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Silver cutlery has been around for hundreds of years and still proves popular today. Back in the day, it was used primarily because bacteria don’t do too well on silver. Here in the present day, we’ve developed other ways of making sure your cutlery won’t kill you while you eat your evening meal but people still buy silver cutlery due to its sophisticated and superior look when compared to other metals. Here at Edinburgh Silver, we thought we’d give you all a little insight into what the designs on each set mean and where they come from etc.

La Regence
This cutlery design has been around since the 19th century, around the time that Napoleon II was roaming about before he caught a bit of the ol’ Tuberculosis. The flowing leaves, shell and scroll edging, along with the flares on the handles of the fork and spoon are very typical of the time period and I think this makes the set look very authentic.
Designed by the brother John and Henry Lias, this set features a gorgeous honeysuckle flower and shell design, and was designed at the same time as another cutlery set called Queen. I think this set looks beautiful and has a level of class to it that other cutlery doesn’t.
This design first popped up in London during the early Victorian era and is a design from Paul Storr, who often designed silver for royalty. The level of detail on the handles shows a progression in taste and style from designs such as Kings, making it more stunning to look at.
Originating from Sheffield in the late Victorian era, this set features a fluting design. The handle is capped by a simple yet stylish finial, providing the finishing touch to what I believe is an elegant cutlery set.
This design also came out of Sheffield and was designed by W. Pulling and W. Turner of Sheffield in 1925. The handle features a single line border and scroll at the tip of the handle, and this makes gives the set a perfect balance of beauty and simplicity.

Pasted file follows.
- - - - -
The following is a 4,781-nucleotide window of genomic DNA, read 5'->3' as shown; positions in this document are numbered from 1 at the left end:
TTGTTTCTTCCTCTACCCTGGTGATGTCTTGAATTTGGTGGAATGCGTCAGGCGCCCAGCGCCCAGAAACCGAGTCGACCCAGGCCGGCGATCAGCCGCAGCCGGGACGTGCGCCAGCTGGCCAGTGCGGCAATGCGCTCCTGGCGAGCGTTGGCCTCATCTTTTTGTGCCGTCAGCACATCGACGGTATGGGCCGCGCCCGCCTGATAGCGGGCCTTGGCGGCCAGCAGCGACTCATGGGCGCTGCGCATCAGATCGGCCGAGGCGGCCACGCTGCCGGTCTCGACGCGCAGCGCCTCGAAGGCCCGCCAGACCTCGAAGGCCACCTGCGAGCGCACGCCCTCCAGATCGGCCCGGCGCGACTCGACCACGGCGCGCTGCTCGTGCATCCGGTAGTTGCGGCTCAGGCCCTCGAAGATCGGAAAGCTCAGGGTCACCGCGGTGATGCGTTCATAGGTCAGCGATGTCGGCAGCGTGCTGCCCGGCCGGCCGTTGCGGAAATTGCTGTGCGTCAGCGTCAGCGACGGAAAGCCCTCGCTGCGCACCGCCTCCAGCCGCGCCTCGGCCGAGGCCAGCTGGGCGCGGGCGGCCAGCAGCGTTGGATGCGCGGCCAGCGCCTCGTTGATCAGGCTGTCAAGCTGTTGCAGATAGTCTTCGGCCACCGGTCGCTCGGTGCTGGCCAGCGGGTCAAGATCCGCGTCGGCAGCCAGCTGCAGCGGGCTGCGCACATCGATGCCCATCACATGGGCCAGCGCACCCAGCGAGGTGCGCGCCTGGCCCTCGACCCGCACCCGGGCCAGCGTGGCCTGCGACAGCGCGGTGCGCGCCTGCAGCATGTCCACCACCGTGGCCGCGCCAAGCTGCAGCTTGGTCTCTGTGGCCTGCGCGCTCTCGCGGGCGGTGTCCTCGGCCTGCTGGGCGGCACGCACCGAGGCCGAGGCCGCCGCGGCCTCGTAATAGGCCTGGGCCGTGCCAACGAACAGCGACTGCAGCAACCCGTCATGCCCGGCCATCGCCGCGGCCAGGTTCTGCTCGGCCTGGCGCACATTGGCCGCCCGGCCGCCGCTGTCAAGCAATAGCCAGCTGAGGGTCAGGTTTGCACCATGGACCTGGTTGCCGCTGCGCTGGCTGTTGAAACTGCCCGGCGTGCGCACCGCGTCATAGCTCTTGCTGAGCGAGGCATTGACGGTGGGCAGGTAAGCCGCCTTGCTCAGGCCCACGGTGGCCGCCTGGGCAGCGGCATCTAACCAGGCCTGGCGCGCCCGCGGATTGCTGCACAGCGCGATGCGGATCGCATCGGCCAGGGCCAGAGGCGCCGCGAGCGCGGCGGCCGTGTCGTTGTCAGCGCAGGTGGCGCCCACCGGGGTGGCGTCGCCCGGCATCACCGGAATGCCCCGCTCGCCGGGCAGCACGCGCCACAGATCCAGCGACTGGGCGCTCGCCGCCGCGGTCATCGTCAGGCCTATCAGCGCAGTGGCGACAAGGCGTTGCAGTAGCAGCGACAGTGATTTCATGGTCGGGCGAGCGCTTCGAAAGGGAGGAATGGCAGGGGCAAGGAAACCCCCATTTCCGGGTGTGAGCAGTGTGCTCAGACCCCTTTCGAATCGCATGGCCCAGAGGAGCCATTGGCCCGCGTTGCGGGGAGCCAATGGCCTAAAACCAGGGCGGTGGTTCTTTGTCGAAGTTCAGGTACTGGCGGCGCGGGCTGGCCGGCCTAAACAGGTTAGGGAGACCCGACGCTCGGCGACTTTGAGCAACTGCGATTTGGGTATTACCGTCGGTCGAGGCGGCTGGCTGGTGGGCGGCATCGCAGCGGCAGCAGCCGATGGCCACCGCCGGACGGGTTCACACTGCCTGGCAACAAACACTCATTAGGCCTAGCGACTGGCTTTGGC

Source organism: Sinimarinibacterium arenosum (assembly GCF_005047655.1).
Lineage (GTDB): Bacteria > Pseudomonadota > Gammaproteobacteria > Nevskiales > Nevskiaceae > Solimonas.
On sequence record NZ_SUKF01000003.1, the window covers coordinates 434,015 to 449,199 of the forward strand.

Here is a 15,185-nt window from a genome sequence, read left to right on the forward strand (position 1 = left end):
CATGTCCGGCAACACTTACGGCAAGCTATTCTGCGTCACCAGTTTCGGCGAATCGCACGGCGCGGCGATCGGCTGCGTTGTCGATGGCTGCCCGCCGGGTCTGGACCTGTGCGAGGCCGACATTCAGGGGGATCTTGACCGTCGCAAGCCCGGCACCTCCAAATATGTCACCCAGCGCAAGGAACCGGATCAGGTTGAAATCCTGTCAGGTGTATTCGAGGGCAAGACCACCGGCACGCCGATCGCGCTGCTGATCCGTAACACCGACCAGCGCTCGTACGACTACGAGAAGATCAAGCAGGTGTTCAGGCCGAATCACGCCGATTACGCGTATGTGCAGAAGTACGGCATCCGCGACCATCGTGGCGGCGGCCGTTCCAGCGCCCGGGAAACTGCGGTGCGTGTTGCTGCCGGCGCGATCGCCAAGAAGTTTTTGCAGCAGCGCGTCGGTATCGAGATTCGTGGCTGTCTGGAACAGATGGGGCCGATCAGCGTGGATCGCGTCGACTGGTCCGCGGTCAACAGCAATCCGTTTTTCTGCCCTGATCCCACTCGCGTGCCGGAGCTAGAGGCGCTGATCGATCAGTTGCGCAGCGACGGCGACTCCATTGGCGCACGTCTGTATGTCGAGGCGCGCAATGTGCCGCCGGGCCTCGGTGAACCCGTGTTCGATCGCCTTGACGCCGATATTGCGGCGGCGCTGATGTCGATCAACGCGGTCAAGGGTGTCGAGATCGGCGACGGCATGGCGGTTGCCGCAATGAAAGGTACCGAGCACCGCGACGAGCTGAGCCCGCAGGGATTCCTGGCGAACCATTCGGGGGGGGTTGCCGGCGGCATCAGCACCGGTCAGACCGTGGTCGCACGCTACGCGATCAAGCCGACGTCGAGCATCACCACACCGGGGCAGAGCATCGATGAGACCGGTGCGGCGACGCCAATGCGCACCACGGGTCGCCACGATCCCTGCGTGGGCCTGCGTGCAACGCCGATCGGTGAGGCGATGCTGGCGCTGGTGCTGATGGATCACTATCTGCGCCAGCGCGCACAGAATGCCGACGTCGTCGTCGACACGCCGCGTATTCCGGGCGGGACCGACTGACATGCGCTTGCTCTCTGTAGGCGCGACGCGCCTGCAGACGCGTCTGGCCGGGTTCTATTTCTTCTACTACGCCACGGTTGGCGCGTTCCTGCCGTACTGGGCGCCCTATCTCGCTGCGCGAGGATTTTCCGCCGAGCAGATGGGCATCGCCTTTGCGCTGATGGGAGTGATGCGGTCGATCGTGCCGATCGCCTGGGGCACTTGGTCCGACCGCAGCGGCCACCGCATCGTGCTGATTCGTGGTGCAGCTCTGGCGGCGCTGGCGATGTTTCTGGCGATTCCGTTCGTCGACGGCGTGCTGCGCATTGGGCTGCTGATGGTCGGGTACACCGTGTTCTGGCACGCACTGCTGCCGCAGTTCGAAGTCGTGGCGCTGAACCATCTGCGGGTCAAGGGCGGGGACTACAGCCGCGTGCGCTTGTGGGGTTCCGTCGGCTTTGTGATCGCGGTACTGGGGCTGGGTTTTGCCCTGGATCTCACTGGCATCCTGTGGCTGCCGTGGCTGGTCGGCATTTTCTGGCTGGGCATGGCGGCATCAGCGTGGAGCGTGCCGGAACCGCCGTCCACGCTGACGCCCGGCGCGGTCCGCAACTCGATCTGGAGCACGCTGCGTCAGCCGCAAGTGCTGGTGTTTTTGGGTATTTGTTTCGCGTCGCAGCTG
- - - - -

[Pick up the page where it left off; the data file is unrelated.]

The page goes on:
This pattern was created by renowned female silversmith Hester Bateman, who got into silver after her husband died (cause of death was also Tuberculosis which seems to be a bit of a running theme here). Inspired by a string of pearls, this Neo Classical design is from the mid 18th century but I think it looks like a timeless classic and would be perfect to show off at dinner parties or when having guests round.
English Reed & Ribbon
Featuring a double reed border with ribbon crisscrossing between the two this design is both classy and charming. A bow can be found on the tip of the handle and it complements the other ribbons found up and down the handle.
Hailing from Sheffield in thee 1930’s, the Lotus pattern is a favourite of mine because of its sleek design. Influenced by Art Nouveau, the handle features a stylised Lotus flower that forms a point at the tip, which is unusual and rare for cutlery from this time period. The set is stunning to look at and one that I would definitely recommend.
Old English
Dating back to the reign of King George III (who died of a lot of things, none of which were tuberculosis), the Old English design remains very popular to this day. The reason for this set’s popularity is, I think, due to its simplistic pip and graceful curves making it desirable for those looking for a subtle design.
Originating in the early 1600’s, this is the oldest of the English cutlery styles. It has stood the test of time and is still successful some 400 years later. The front handle features a rib and on the reverse of both the spoon and fork there is a distinctive tail. Like the Old English design, the popularity of this set lies in its simplicity and ability to stand out among more modern designs.
Inspired by the art deco movement, the Grecian design is a new spin on a classic. It avoids looking complicated with its bevelled and angled edges but retains a level of sophistication. Perfect to use when treating family and friends to dinner, Grecian is one of the most popular sets around at the moment.
This design is exactly what it says on the tin, and that is by no means an insult to the beauty of the cutlery itself. A modern take on a previous design, Simplicity adds subtle changes here and there to make the cutlery just look more appealing. The knife features a Cannon handle and an eye-catching finial and is a stand-out piece from this set. Less truly is more when it comes to Simplicity.
We hope this blog today has been an interesting and informative read.
Thoughts, comments and questions are always welcomed. We would love to hear from you! Contact us on our twitter, facebook and comments section down below.
Thank you and will speak to you soon!
Michael at Edinburgh Silver

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